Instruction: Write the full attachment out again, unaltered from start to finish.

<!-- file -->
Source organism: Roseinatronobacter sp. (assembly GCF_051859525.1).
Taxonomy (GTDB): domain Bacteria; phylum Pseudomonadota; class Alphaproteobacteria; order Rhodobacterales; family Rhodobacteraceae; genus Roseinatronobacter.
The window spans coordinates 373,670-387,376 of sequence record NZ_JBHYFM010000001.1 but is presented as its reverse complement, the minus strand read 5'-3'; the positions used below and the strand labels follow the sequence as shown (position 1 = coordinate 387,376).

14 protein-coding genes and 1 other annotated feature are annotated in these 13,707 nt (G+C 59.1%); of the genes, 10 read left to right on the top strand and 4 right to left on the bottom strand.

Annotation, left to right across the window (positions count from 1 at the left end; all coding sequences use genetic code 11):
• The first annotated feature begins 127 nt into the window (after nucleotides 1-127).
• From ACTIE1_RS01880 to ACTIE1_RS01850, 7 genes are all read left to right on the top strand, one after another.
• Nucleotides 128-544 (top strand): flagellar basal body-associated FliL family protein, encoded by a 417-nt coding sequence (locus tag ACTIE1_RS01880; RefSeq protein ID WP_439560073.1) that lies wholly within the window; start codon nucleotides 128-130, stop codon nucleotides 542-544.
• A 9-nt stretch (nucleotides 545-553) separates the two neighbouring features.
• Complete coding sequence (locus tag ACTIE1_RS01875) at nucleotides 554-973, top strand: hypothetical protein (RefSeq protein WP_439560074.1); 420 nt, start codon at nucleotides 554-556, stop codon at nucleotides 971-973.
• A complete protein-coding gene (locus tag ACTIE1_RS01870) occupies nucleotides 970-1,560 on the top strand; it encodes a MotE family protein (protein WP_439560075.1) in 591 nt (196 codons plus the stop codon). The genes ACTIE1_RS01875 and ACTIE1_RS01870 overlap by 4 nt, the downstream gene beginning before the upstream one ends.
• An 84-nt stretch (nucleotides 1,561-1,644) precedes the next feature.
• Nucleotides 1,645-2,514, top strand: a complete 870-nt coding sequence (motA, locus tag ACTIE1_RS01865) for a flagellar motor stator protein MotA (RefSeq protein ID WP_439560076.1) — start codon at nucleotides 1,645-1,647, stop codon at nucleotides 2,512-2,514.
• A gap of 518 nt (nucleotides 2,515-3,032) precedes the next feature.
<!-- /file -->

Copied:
Source organism: Roseinatronobacter sp. (assembly GCF_051859525.1).
Taxonomy (GTDB): domain Bacteria; phylum Pseudomonadota; class Alphaproteobacteria; order Rhodobacterales; family Rhodobacteraceae; genus Roseinatronobacter.
The window spans coordinates 373,670-387,376 of sequence record NZ_JBHYFM010000001.1 but is presented as its reverse complement, the minus strand read 5'-3'; the positions used below and the strand labels follow the sequence as shown (position 1 = coordinate 387,376).

14 protein-coding genes and 1 other annotated feature are annotated in these 13,707 nt (G+C 59.1%); of the genes, 10 read left to right on the top strand and 4 right to left on the bottom strand.

Annotation, left to right across the window (positions count from 1 at the left end; all coding sequences use genetic code 11):
• The first annotated feature begins 127 nt into the window (after nucleotides 1-127).
• From ACTIE1_RS01880 to ACTIE1_RS01850, 7 genes are all read left to right on the top strand, one after another.
• Nucleotides 128-544 (top strand): flagellar basal body-associated FliL family protein, encoded by a 417-nt coding sequence (locus tag ACTIE1_RS01880; RefSeq protein ID WP_439560073.1) that lies wholly within the window; start codon nucleotides 128-130, stop codon nucleotides 542-544.
• A 9-nt stretch (nucleotides 545-553) separates the two neighbouring features.
• Complete coding sequence (locus tag ACTIE1_RS01875) at nucleotides 554-973, top strand: hypothetical protein (RefSeq protein WP_439560074.1); 420 nt, start codon at nucleotides 554-556, stop codon at nucleotides 971-973.
• A complete protein-coding gene (locus tag ACTIE1_RS01870) occupies nucleotides 970-1,560 on the top strand; it encodes a MotE family protein (protein WP_439560075.1) in 591 nt (196 codons plus the stop codon). The genes ACTIE1_RS01875 and ACTIE1_RS01870 overlap by 4 nt, the downstream gene beginning before the upstream one ends.
• An 84-nt stretch (nucleotides 1,561-1,644) precedes the next feature.
• Nucleotides 1,645-2,514, top strand: a complete 870-nt coding sequence (motA, locus tag ACTIE1_RS01865) for a flagellar motor stator protein MotA (RefSeq protein ID WP_439560076.1) — start codon at nucleotides 1,645-1,647, stop codon at nucleotides 2,512-2,514.
• A gap of 518 nt (nucleotides 2,515-3,032) precedes the next feature.